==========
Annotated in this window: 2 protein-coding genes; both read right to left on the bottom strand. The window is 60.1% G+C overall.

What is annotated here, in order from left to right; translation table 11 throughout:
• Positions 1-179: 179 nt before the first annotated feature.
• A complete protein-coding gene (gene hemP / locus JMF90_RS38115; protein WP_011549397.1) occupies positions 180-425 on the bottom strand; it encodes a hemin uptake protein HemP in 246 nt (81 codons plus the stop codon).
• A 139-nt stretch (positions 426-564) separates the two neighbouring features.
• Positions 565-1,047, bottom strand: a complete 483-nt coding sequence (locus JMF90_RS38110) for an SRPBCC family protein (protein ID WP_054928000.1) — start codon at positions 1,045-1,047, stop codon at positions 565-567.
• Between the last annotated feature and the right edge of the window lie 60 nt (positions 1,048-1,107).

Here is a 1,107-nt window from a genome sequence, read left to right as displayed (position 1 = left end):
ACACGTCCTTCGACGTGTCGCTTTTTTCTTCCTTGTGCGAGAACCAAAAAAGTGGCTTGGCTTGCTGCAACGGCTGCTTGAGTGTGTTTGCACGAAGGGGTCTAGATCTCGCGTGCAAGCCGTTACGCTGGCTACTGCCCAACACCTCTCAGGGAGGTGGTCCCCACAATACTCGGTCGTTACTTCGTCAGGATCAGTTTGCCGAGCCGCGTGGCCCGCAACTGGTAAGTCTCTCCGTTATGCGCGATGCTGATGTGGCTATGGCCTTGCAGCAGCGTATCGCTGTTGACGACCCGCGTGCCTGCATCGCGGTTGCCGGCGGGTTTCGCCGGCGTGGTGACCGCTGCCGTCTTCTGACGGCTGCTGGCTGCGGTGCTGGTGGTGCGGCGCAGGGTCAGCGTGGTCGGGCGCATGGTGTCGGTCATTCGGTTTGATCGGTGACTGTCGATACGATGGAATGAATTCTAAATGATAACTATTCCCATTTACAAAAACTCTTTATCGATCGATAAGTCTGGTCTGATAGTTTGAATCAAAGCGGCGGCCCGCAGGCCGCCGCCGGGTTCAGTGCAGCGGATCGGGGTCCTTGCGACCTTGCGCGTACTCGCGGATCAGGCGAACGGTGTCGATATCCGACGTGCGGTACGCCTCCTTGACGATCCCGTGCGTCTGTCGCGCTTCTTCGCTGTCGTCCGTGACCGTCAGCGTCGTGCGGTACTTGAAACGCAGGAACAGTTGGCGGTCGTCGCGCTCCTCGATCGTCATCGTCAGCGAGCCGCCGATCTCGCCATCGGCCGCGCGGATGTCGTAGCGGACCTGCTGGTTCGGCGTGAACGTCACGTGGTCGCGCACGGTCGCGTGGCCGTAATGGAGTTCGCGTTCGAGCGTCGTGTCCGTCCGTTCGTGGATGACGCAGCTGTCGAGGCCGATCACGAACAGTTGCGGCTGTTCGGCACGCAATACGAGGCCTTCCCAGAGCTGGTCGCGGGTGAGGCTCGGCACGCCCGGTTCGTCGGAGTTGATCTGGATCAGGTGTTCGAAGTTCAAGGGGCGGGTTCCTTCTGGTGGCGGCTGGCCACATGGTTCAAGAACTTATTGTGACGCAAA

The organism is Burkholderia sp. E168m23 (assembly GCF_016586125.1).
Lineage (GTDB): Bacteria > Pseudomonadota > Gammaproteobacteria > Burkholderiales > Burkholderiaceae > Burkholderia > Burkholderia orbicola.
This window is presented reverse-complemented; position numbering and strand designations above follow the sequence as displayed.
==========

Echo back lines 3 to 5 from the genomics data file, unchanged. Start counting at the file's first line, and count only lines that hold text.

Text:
• Positions 1-179: 179 nt before the first annotated feature.
• A complete protein-coding gene (gene hemP / locus JMF90_RS38115; protein WP_011549397.1) occupies positions 180-425 on the bottom strand; it encodes a hemin uptake protein HemP in 246 nt (81 codons plus the stop codon).
• A 139-nt stretch (positions 426-564) separates the two neighbouring features.